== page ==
One of the main seminar subjects was TV production for the various events especially˙individual start races - one of the most challenging competition formats to produce - with a special focus on the type of preparation required from TV stations to optimize the quality of production. Further, the group of experts reviewed the FIS TV graphics developed and presented by Swiss Timing Sports Service. A recurring theme in the discussion was the need to deliver strong emotions to both the TV viewers and on-site spectators. An attempt to improve this during the coming season will be made at the World Cup in Beitostoelen (NOR) which will feature the first trial for using different starting intervals in an individual start race so that the top-ranked athletes will start with longer intervals (e.g. 60 sec) compared with the first starters (e.g. 15 sec). Another possibility for better conveying emotions will be the use of the so-called `leader's box' for the current leader to wait in the finish as already used e.g. in Alpine Skiing.
"The TV Expert Seminar provided a great opportunity for exchanging experiences and opinions and for sharing knowledge. Thanks to everyone's active participation and frank and open discussions, we're now in a position to take a step forward in delivering a good show for Cross-Country spectators," summarized Thomas Strobl.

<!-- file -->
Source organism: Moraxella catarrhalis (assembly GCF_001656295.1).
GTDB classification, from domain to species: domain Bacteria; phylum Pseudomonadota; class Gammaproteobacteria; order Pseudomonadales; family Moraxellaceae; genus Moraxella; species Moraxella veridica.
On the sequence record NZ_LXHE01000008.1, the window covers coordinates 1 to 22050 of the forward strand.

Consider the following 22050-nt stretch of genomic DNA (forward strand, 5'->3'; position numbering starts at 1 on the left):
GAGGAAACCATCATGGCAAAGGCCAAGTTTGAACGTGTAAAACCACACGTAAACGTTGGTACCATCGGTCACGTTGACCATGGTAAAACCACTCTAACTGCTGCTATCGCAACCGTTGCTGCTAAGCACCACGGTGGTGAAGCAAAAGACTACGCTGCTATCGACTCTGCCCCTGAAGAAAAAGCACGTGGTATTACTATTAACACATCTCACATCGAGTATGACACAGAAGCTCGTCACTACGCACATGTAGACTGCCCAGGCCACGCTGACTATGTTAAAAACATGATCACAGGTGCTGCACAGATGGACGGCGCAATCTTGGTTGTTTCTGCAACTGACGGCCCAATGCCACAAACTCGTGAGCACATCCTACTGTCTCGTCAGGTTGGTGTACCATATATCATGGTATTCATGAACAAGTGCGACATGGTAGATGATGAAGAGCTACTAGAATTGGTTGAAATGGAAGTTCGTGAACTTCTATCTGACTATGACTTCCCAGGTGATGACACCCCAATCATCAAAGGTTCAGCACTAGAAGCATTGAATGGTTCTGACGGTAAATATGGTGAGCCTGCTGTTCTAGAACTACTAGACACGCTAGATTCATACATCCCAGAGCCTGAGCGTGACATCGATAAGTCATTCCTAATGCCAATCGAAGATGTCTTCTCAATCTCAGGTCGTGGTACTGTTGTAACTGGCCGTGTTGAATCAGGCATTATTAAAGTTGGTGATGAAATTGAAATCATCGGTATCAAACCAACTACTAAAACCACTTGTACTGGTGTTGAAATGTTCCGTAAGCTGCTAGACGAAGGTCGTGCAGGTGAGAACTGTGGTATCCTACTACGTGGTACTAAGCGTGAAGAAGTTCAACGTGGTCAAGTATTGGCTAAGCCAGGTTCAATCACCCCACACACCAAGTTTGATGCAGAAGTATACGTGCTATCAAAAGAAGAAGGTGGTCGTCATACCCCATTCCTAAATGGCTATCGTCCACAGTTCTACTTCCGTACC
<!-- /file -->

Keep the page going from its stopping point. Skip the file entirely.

Contributed by Sandra Spitz
Work to get the Kandahar course in Garmisch-Partenkirchen (GER) ready for the FIS Alpine World Ski Championships 2011 began last week. The so-called FIS Schneise ("FIS Corridor") is the first part of the course being adjusted as this key stretch of the course is being widened from 16 to 39 meters. The inner side of the slope will also be better secured while a new bridge is being built on the side of the safety nets, replacing the old wood construction dating from 1978. This first phase of construction is set to finish in November. Additional modifications to the Kandahar are planned for 2008 in order to enable the 2009 World Cup events, for both ladies and men, and the FIS Alpine Junior World Ski Championships to take place on the championship courses.